This is a 1 ½-story gable-entry barn. The main façade faces west, with the ridgeline running generally east-west, perpendicular to Whitfield Street. Located on the west gable-end, the main entry consists of two pair of hinged doors, one in the center, and one to the north of the central opening. The doors are panel doors with eight panes in the upper section. There is a five-sided window in the gable-story, near the ridge. Beneath the triangular window there is a hinged hayloft door. The south eave-end contains two rectangular three-pane sliding windows toward the center. On the east gable-end there is a central hinged pass-through door and a window in the gable-story, toward the ridge. The north eave-end appears to be blank.
The barn is clad with flush-board with deteriorated red paint. The gable roof is covered with asphalt shingles. The barn is on a concrete foundation and may have been moved to this location. The entry doors and windows appear to be alterations, possibly from the early 20th century. The barn is deteriorating; there some gaps in the siding and the roof is missing its fascia at the eaves.
The New England barn or gable front barn was the successor to the English barn and relies on a gable entry rather than an entry under the eaves. The gable front offers many practical advantages. Roofs drain off the side, rather than flooding the dooryard. With the main drive floor running parallel to the ridge, the size of the barn could be increased to accommodate larger herds by adding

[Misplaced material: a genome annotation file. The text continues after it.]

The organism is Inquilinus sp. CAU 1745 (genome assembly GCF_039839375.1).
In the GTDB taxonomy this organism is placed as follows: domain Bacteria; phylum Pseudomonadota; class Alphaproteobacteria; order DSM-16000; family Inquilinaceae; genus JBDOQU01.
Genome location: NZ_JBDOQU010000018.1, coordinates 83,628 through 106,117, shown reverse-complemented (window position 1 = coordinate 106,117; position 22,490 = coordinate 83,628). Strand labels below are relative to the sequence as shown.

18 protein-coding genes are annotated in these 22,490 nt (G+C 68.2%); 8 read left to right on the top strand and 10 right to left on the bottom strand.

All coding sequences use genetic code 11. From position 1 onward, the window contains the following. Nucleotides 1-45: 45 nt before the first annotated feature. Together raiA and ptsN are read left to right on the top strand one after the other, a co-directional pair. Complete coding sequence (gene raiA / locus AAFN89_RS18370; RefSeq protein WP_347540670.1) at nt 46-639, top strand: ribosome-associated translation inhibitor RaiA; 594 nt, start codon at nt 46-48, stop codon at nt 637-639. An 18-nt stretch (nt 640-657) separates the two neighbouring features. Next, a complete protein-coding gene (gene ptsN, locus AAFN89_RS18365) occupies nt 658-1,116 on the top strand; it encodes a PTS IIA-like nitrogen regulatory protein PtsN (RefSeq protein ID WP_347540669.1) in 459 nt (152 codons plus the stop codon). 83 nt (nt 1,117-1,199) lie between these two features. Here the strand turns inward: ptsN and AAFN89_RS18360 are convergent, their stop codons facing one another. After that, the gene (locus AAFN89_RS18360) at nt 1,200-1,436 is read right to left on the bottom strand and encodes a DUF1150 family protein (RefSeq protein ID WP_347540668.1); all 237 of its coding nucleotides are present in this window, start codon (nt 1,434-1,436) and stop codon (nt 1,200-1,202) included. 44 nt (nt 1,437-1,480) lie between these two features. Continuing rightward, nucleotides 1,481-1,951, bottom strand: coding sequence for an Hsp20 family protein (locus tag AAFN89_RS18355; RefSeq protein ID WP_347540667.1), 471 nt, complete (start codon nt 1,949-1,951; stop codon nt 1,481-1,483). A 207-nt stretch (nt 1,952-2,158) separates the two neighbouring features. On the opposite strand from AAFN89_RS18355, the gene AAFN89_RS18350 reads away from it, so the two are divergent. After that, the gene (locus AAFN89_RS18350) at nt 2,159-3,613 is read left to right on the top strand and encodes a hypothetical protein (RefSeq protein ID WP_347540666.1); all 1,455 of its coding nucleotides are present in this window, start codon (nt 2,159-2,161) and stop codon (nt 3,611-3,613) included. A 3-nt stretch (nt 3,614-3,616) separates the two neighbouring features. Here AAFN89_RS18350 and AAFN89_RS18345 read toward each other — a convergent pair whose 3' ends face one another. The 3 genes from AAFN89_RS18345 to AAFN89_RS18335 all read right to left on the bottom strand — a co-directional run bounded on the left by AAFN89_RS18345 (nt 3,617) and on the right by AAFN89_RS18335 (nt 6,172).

additional bays to the rear gable end. Although it was seen by many as an improvement over the earlier side-entry English Barn, the New England barn did not replace its predecessor but rather coexisted with it, as both types continued to be built.
Red Barn with Vertical Siding Built in 1844 and redone in 2008
This barn is located on a .40-acre property along the east side of Whitfield Street. There is a large c.1844 Greek revival style house to the west with a ridgeline running generally north- south, perpendicular to the barn. There is a small farm through a wooded area to the east of the barn. This is a residential area in central Guilford within the Guilford Town Center National Historic District and the Whitfield Street State Historic District.
W. Davey & T. Levine, reviewed by CT Trust
Field notes and photographs by Dempsey Fitton date 08/10/2008.
Town of Guilford Assessor’s Record:
Parcel ID: 2147420
http://www.bing.com/maps accessed 03/28//2010.
Raiche, Steven J., Guilford Historic Town Center, Nomination No. 76001988. NPS, 1976.
Whitfield St. Historic District. (State register)
Sexton, James, PhD, Survey Narrative of the Connecticut Barn, Connecticut Trust for Historic Preservation, Hamden, CT, 2005, http://www.connecticutbarns.org/history.
Visser, Thomas D., Field Guide to New England Barns and Farm Buildings, University Press of New England, 1997.